For children who have the inheritable form of retinoblastoma, follow-up is life long in order to check for the development of second cancers. These cancers are most often of the bone or soft tissues (sarcomas). It is essential that children with the inheritable form not smoke, as this has been shown to increase the risk of another cancer developing. It is also critical to monitor for disease in the opposite eye in children who are only affected in one eye. Disease in the other eye occurs most commonly in the inherited form of the disease, and children with this form should have frequent eye exams. Generally, if retinoblastoma is going to affect the other eye, it does so within three years of the diagnosis. Screening MRI's are done every six months after the diagnosis of retinoblastoma, until the age of five.


References & Further Reading

Retinoblastoma – the American Cancer Society

Retinoblastoma – St. Jude Children’s Research Hospital

Retinoblastoma – The Eye Cancer Network (includes a picture of the white pupil "leukocoria")

Abramson DH, Beaverson K, Sangani P, et al. "Screening for retinoblastoma: presenting signs as prognosticators of patients and ocular survival. Pediatrics 2003; 112:1248

Dryja, TP, Morrow, JF, Rapaport, JM. Quantification of the paternal allele bias for new germline mutations in the retinoblastoma gene. Human Genetics 1997; 100:446.

Eng, C, Li, FP, Abramson, DH, Ellsworth, RM, et al. Mortality from second tumors among long-term survivors of retinoblastoma. Journal of the National Cancer Institute 1993; 85:1121.

Kremens, B, Wieland, R, Reinhard, H, et al. High-dose chemotherapy with autologous stem cell rescue in children with retinoblastoma. Bone Marrow Transplant 2003; 31:281.

Lawson B, Saktanasate J, Say EA, Shields CL. Intravitreal chemotherapy provides control for massive vitreous seeding from retinoblastoma. J Pediatr Ophthalmol Strabismus. 2014 Dec 12:51.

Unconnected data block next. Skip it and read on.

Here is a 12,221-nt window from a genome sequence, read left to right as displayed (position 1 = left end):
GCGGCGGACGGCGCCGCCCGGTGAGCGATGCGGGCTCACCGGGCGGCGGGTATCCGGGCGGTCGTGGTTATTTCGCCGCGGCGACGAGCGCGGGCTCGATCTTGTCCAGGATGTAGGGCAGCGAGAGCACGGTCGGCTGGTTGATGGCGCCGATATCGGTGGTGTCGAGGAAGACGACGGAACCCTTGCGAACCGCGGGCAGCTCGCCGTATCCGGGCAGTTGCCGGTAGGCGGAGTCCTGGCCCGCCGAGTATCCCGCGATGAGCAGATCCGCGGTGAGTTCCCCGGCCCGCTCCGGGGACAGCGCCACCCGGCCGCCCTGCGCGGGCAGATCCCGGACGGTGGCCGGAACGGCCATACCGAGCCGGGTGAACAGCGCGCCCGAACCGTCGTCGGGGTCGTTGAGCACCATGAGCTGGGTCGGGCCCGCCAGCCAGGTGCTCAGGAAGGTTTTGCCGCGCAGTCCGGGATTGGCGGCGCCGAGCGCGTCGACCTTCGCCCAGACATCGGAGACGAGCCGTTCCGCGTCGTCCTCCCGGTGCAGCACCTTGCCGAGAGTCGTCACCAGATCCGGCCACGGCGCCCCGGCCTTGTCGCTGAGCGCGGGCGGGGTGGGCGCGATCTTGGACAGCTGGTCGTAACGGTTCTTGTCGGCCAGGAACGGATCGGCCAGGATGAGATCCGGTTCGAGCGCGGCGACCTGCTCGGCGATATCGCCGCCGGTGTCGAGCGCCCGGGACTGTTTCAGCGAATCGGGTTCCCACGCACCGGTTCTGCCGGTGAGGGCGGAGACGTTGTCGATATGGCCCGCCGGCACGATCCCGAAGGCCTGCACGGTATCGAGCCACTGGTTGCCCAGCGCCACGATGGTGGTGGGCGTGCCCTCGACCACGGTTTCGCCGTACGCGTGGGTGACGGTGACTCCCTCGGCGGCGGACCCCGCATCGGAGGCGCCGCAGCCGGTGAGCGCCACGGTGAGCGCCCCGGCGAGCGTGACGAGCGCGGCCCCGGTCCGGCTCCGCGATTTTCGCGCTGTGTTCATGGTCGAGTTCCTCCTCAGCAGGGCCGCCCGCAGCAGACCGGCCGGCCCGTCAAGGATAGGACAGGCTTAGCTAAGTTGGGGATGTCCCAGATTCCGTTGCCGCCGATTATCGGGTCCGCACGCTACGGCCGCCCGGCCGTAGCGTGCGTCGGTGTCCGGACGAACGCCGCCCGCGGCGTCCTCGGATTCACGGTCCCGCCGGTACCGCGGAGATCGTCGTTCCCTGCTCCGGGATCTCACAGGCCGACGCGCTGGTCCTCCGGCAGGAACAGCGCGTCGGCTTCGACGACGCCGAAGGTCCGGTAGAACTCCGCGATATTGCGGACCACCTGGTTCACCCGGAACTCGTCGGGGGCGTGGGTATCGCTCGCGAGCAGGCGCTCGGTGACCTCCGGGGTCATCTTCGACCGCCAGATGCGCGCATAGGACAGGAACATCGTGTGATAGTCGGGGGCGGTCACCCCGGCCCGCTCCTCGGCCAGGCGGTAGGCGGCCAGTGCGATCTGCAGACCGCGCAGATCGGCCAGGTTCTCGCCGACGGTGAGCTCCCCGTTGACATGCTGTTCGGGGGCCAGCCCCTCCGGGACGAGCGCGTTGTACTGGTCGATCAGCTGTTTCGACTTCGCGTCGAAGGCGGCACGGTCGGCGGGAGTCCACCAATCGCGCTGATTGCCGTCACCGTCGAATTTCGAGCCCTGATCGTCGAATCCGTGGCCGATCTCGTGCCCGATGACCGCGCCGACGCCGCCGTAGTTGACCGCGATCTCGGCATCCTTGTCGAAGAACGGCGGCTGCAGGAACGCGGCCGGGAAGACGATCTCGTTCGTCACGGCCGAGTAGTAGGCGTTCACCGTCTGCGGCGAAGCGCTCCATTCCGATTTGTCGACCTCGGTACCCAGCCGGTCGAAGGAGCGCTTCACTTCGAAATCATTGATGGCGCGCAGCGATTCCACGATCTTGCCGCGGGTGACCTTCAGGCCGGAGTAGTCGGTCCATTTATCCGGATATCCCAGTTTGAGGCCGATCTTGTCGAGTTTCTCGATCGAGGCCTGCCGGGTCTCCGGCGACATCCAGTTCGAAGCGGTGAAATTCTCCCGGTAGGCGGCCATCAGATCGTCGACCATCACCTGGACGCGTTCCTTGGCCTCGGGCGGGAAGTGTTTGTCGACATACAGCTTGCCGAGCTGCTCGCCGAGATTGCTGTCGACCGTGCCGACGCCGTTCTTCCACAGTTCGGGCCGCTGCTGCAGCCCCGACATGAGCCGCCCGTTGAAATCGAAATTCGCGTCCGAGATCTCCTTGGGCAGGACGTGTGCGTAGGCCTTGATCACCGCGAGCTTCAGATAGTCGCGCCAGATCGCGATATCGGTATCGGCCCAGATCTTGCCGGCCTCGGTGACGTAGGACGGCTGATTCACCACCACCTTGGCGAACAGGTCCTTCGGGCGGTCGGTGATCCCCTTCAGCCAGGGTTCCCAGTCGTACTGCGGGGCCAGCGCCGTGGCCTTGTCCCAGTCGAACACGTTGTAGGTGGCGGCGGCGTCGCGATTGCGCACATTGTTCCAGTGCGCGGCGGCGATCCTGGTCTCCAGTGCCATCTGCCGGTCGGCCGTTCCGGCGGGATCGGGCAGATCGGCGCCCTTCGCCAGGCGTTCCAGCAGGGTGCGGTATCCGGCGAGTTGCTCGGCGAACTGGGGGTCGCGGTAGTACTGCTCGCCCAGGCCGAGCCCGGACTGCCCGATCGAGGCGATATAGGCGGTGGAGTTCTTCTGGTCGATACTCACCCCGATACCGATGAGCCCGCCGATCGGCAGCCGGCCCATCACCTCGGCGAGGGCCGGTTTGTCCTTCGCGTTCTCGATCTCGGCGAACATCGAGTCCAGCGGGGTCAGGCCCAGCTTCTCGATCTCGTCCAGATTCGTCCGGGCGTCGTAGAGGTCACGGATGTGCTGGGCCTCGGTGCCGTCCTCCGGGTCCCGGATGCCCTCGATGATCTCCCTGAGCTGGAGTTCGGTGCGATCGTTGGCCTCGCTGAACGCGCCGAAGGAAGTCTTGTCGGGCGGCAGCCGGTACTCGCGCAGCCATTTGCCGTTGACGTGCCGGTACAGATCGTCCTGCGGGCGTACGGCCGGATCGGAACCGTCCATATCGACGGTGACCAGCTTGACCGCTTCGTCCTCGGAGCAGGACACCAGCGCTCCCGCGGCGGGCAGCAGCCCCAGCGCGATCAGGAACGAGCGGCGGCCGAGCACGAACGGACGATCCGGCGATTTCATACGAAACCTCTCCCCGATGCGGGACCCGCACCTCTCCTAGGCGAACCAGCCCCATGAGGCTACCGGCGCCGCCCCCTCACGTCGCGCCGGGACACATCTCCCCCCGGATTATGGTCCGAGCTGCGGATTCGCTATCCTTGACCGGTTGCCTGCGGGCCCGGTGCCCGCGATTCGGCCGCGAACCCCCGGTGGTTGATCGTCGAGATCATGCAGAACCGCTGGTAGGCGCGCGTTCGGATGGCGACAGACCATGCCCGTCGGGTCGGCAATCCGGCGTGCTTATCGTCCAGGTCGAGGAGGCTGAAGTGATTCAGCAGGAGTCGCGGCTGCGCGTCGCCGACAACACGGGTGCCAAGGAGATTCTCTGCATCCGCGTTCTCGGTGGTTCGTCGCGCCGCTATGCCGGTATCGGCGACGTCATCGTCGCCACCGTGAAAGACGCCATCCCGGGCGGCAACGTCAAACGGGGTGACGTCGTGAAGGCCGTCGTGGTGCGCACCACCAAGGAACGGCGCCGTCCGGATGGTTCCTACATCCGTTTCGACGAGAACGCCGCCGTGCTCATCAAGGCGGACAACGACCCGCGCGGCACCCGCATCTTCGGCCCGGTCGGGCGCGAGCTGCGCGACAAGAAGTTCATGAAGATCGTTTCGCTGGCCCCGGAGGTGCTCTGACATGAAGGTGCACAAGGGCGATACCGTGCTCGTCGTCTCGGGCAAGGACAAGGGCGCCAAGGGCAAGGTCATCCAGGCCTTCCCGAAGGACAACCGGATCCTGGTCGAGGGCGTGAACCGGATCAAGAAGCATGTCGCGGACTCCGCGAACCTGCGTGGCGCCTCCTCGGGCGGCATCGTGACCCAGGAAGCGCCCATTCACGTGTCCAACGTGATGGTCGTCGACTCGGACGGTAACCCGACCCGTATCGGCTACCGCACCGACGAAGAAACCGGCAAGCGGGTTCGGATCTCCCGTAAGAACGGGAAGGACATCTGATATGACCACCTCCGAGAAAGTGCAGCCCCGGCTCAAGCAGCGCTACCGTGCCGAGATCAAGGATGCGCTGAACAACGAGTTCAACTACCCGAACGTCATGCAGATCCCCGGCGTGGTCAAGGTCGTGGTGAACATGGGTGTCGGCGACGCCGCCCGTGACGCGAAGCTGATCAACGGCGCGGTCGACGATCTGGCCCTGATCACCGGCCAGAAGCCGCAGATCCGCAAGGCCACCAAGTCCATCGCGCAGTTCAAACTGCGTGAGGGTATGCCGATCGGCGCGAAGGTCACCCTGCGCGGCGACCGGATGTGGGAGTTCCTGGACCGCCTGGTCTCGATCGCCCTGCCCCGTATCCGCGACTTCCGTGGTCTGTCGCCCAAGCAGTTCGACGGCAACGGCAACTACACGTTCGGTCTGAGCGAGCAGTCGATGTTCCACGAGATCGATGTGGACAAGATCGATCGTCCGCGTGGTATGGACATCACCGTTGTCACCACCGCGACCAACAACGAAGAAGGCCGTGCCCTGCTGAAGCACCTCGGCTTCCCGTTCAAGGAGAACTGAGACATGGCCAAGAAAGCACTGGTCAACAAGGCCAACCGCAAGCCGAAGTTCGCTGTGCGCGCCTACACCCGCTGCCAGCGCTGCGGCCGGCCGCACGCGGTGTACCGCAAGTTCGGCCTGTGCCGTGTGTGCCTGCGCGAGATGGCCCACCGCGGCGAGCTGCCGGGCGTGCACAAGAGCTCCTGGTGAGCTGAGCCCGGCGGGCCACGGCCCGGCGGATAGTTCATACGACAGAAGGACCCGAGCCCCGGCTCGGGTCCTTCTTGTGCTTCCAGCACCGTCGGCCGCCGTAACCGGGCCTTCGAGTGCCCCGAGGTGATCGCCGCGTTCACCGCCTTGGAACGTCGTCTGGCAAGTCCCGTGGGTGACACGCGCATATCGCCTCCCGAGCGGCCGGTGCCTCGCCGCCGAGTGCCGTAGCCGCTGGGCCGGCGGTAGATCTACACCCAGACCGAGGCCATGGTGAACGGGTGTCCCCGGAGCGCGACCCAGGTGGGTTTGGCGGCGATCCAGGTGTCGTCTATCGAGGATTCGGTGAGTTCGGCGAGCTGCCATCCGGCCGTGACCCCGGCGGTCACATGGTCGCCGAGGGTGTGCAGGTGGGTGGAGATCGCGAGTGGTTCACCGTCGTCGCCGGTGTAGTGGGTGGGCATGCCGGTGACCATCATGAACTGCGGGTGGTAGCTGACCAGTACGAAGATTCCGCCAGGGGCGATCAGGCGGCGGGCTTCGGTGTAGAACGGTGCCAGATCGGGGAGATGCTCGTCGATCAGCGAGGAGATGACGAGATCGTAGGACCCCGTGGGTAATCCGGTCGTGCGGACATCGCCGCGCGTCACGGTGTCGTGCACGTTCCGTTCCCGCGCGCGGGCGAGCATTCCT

Namouni, F, Doz, F, Tanguy, ML, et al. High-dose chemotherapy with carboplatin, etoposide and cyclophosphamide followed by a haematopoietic stem cell rescue in patients with high-risk retinoblastoma: a SFOP and SFGM study. European Journal of Cancer 1997; 33:2368.

National Cancer Institute. Retinoblastoma (PDQ): Treatment.

Rubenfeld, M, Abramson, DH, Ellsworth, RM, Kitchin, FD. Unilateral vs. bilateral retinoblastoma. Correlations between age at diagnosis and stage of ocular disease. Ophthalmology 1986; 93:1016.

Shields, CL, Meadows, AT, Shields, JA, Carvalho, C. Chemoreduction for retinoblastoma may prevent intracranial neuroblastic malignancy (trilateral retinoblastoma). Archives of Ophthalmolology 2001; 119:1269.

Tamboli, A, Podgor, MJ, Horm, JW. The incidence of retinoblastoma in the United States: 1974 through 1985. Achieves of Ophthalmology 1990; 108:128.

Turaka K, Shields C, Meadows A, Leahey A. Second malignant neoplasms following chemoreduction with carboplatin, etoposide and vincristine in 245 patients with intraocular retinoblastoma. Pediar Blood Cancer. 2012 Jul 15;59(1):121-5.

Up To Date. Overview of Retinoblastoma.

Wong, FL, Boice, JD, Abramson, DH, et al. Cancer incidence after retinoblastoma: radiation dose and sarcoma risk. Journal of the American Medical Association 1997; 278:1262.

Zantay M, Barros G, Chalouhi N, Starke RM, Manasseh P, Tjoumakaris S, Shields CL, Hasan D, Bulsara K, Rosenwasser RH, Jabbour P. Update on intra-arterial chemotherapy for retinoblastoma. ScientificWorldJournal. 2014.